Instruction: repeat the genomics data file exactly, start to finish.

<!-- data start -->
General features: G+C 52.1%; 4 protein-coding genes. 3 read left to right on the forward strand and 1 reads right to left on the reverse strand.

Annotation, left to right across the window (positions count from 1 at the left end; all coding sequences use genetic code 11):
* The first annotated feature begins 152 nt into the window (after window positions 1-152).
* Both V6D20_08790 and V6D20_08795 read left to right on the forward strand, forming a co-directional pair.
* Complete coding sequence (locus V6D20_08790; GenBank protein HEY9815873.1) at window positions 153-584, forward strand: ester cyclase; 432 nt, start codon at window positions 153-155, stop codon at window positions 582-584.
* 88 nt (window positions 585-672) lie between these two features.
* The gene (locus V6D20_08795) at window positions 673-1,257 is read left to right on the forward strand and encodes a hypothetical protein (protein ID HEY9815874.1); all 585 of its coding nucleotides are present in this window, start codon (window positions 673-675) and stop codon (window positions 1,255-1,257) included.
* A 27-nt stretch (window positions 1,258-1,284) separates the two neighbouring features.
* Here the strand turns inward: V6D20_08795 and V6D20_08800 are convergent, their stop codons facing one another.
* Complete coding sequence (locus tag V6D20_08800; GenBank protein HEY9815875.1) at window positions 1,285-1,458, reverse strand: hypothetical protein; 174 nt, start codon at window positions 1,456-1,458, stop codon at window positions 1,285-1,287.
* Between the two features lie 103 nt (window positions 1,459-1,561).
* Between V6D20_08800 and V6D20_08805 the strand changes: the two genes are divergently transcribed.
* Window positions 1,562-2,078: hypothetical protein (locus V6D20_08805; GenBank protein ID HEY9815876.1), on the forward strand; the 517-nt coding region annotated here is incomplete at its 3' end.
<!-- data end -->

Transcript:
General features: G+C 52.1%; 4 protein-coding genes. 3 read left to right on the forward strand and 1 reads right to left on the reverse strand.

Annotation, left to right across the window (positions count from 1 at the left end; all coding sequences use genetic code 11):
* The first annotated feature begins 152 nt into the window (after window positions 1-152).
* Both V6D20_08790 and V6D20_08795 read left to right on the forward strand, forming a co-directional pair.
* Complete coding sequence (locus V6D20_08790; GenBank protein HEY9815873.1) at window positions 153-584, forward strand: ester cyclase; 432 nt, start codon at window positions 153-155, stop codon at window positions 582-584.
* 88 nt (window positions 585-672) lie between these two features.
* The gene (locus V6D20_08795) at window positions 673-1,257 is read left to right on the forward strand and encodes a hypothetical protein (protein ID HEY9815874.1); all 585 of its coding nucleotides are present in this window, start codon (window positions 673-675) and stop codon (window positions 1,255-1,257) included.
* A 27-nt stretch (window positions 1,258-1,284) separates the two neighbouring features.
* Here the strand turns inward: V6D20_08795 and V6D20_08800 are convergent, their stop codons facing one another.
* Complete coding sequence (locus tag V6D20_08800; GenBank protein HEY9815875.1) at window positions 1,285-1,458, reverse strand: hypothetical protein; 174 nt, start codon at window positions 1,456-1,458, stop codon at window positions 1,285-1,287.
* Between the two features lie 103 nt (window positions 1,459-1,561).
* Between V6D20_08800 and V6D20_08805 the strand changes: the two genes are divergently transcribed.
* Window positions 1,562-2,078: hypothetical protein (locus V6D20_08805; GenBank protein ID HEY9815876.1), on the forward strand; the 517-nt coding region annotated here is incomplete at its 3' end.